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Canmore council considers changes to its 2020 budget

Canmore council went through changes proposed by administration to its 2020 operating and capital budgets – the changes will be in front of elected officials for final approval in December
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Canmore
The Town of Canmore's IT department has prevent 25 cyber-attacks in the past few years. RMO File photo.

CANMORE – Increased regional transit and wildlife coexistence plans were two of several changes to the 2020 operational buget for the Town of Canmore discussed by elected officials at the beginning of the month.

Canmore adopted multi-year operational and capital budget approvals in 2017, meaning the 2020 budgets for the municipality were considered in full a year ago and approved by motion of council. 

But with a provincial and federal election over the past year, council took time on Nov. 7 at its finance committee meeting to consider proposed amendments to both budgets for next year. 

Roam Transit CEO Martin Bean proposed council add an additional six service hours for Roam regional transit per day Monday to Friday between the hours of 9:30 a.m. and 3:30 p.m.

Bean said the anticipated cost of this is estimated at $100,000, but would be split between Canmore and Banff as it would be for the regional route.

“We have two buses on that route and it goes the full day from about 6 a.m. to 11 p.m. Our ask here is to be able to fill in that gap during weekdays to have two buses run full-time throughout the day basically from 6 a.m. to 7 p.m., and we believe that the need is there,” said Bean.

“With the increase in ridership we’ve been seeing, some increased expenses occur and some increased needs.”

Bean said the one Roam local route for Canmore has seen increased ridership – 62 per cent increase in October alone since last year.

“That just continues to grow,” said Bean.

Bean's also asked for an increase in requisition of $20,000 for the Bow Valley Regional Transit Services Commission, for additional service hours that would address issues with driver’s abilities to adhere to schedules.

Meanwhile, the provincial government recently cancelled the Alberta Community Transit Fund (ACT) directly affecting the Town of Canmore’s Transportation Improvement Plan (TIP), which would have received $2.1 million.

“The intent was to come this fall and have a funding source change that included some additional gas tax and the Alberta Community Transit Fund grant replace much of the Green Trip grant and that be the funding picture for the project, however the province has since cancelled the Alberta Community Transit Fund grant,” said manager of engineering services Andy Esarte.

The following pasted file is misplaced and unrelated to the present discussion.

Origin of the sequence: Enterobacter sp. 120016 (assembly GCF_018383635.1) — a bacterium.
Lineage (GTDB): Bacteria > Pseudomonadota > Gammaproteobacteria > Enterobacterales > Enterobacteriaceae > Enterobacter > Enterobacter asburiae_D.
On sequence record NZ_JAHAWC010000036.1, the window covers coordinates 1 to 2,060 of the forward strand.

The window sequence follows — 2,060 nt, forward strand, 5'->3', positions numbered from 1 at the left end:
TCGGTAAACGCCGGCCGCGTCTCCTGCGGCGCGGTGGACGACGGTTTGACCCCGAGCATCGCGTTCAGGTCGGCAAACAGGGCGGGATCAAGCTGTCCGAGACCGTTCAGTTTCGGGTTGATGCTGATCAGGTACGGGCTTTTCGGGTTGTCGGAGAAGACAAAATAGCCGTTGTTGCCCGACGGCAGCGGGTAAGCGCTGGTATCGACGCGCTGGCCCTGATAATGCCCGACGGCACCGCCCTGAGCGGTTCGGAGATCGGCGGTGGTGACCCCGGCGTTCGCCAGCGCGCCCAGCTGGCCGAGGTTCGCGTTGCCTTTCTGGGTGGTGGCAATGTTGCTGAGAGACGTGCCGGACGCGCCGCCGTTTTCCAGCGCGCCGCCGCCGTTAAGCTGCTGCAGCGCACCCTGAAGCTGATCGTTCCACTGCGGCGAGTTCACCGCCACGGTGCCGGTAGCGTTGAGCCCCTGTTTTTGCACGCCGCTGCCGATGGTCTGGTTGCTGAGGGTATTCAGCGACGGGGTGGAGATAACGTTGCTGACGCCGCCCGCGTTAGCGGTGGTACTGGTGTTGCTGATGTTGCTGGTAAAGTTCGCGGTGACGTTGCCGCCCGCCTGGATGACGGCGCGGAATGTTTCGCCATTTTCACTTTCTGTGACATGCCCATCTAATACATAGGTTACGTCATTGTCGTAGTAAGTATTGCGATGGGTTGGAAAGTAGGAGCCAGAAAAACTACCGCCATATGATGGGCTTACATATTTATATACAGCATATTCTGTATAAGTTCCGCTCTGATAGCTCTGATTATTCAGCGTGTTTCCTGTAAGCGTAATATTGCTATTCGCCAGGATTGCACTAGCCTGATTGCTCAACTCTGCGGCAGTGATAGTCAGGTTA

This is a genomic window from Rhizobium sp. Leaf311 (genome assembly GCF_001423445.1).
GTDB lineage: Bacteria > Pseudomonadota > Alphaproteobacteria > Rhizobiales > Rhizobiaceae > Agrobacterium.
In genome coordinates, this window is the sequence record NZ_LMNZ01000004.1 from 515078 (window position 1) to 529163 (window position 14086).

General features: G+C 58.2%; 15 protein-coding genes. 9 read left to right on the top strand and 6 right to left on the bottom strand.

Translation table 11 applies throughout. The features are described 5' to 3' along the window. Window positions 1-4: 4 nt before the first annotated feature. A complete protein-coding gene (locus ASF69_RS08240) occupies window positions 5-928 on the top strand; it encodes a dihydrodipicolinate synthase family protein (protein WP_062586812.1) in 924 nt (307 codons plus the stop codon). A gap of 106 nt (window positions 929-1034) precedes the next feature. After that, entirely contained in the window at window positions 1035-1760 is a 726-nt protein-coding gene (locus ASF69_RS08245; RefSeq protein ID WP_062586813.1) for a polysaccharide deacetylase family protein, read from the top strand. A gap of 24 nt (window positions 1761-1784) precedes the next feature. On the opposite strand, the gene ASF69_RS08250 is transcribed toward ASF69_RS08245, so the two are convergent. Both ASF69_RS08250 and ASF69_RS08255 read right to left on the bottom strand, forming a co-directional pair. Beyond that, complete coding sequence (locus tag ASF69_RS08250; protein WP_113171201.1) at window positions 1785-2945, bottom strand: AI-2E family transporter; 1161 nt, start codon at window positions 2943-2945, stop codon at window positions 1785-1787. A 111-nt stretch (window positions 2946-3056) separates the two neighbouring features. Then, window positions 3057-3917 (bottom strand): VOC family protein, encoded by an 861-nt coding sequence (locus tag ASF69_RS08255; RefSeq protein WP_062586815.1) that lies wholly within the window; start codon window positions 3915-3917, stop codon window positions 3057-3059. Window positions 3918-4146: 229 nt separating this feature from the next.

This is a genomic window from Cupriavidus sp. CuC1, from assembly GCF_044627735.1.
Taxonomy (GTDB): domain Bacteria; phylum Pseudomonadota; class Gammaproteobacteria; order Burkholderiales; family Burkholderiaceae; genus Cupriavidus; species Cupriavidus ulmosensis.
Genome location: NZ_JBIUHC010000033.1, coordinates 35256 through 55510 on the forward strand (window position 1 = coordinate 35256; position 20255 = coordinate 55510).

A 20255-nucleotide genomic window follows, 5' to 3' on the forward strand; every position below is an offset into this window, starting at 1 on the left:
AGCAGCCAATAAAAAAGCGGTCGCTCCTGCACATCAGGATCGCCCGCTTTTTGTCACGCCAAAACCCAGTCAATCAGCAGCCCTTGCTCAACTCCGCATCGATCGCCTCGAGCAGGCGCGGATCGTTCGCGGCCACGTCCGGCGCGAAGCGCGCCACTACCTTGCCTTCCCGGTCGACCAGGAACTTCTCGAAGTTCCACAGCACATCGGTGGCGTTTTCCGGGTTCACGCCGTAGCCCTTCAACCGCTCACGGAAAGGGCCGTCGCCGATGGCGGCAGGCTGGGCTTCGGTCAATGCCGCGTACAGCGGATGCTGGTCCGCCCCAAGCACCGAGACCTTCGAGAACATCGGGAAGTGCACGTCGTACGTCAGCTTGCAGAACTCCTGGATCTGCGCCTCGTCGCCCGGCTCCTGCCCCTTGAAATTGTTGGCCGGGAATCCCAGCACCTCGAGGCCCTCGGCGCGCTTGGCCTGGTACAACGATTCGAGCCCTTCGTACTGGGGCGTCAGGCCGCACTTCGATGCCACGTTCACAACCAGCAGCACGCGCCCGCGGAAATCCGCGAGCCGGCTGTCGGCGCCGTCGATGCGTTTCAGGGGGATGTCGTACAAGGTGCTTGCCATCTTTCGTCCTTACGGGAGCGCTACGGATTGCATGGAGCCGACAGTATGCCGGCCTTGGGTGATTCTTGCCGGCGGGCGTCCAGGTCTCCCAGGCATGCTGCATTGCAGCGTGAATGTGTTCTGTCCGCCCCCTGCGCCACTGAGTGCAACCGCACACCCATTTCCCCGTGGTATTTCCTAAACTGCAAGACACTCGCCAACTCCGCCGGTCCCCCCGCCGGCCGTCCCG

“So that leaves us with a large hole in the projects funding right now.”

Esarte said the municipality will work towards other grants, but worst-case scenario is it would have to postpone projects that are part of the overall plan for another year. Other options, such as using $800,000 available in Federal Gas Tax funding, will have to come before council at a later date.

The 2020 budget included $50,000 to go towards initiatives to address human wildlife conflict. Council spent time this month to define what projects those funds would be spent on. That included Quarry Lake dog park signage and boundary delineation at a cost of $30,000. Currently, confusion surrounding on-leash and off-leash areas are posing issues for bylaw peace officers and dog park users. The Town will use the funds for signage and potentially fence the area to clearly signal what is and is not an off-leash area.

“Going forward if we get approval.. we’re going to formalize it with permanent signage matching similar graphics and images so we can ensure we’re being effective," said manager of public works Andreas Comeau.

A portion of the off-leash dog area near Quarry Lake has been in a pilot program for the last three years. The pilot established a one-kilometre loop trail to a nearby pond area, however dog owners continued to take their furry friends off-leash into nearby on-leash areas, creating potential for conflict with wildlife in the area. 

As a result, administration is considering fencing the area to clearly distinguish where owners can and cannot have dogs off-leash and eliminating the loop trail. 

As well, the Town of Canmore has allotted $10,000 for a fruit tree incentive program that would cover 50 per cent of the cost, up to $300, for residents in high-risk neighbourhoods who decide to remove their fruit trees.

The project currently underway to replace wastewater infrastructure underneath Bow Valley Trail will see its budget almost doubled. Originally projected at $1.4 million, administration said it realized it would need an additional $1.2 million, bringing the entire budget to $2.6 million.

“We’re not looking to change the scope in any respects,” said Comeau.

“We’ve taken the project to 90 per cent detailed design so really looking at the most appropriate construction method, the most appropriate alignment and based on that we’ve had it priced out again and what we’ve learned is the price we have now is not adequate and that’s why we need the additional $1.2 million to allow the program to continue as apart of the TIP20.”

The Town would finance the additional $1.2 million through debt within the utility rate model.

Additionally, the Town proposed an increase of $15,000 for the $80,000 Rocktopia wall replacement as well as an increase of $22,000 for the $40,000 climbing gym floor replacement.



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